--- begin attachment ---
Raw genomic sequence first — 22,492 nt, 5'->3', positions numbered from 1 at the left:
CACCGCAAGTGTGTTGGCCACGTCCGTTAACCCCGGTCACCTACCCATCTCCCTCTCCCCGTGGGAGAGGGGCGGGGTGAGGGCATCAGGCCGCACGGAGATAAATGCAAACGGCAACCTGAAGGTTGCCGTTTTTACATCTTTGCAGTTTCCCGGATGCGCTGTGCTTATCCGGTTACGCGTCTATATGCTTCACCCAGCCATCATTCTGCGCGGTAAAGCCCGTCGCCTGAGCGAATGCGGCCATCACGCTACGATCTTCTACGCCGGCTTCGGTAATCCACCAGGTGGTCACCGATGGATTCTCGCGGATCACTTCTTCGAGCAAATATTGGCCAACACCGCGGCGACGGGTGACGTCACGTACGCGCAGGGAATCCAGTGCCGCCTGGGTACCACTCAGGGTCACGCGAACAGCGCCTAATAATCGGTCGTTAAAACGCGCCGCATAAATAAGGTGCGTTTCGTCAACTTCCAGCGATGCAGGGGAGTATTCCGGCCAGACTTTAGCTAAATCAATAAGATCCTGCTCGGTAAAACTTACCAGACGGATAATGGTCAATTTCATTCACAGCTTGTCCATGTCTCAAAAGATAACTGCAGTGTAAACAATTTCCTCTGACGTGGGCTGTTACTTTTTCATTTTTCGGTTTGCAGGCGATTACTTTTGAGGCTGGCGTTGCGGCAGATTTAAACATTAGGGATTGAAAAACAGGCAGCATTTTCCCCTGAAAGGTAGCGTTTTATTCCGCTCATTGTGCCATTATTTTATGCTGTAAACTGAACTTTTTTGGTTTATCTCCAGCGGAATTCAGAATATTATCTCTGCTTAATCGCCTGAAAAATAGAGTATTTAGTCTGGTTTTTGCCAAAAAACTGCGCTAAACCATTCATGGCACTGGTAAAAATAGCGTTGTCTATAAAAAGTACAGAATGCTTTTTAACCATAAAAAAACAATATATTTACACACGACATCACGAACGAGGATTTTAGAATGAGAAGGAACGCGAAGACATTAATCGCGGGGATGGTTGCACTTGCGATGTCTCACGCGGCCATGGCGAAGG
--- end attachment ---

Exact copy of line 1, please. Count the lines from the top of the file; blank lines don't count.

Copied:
Raw genomic sequence first — 22,492 nt, 5'->3', positions numbered from 1 at the left: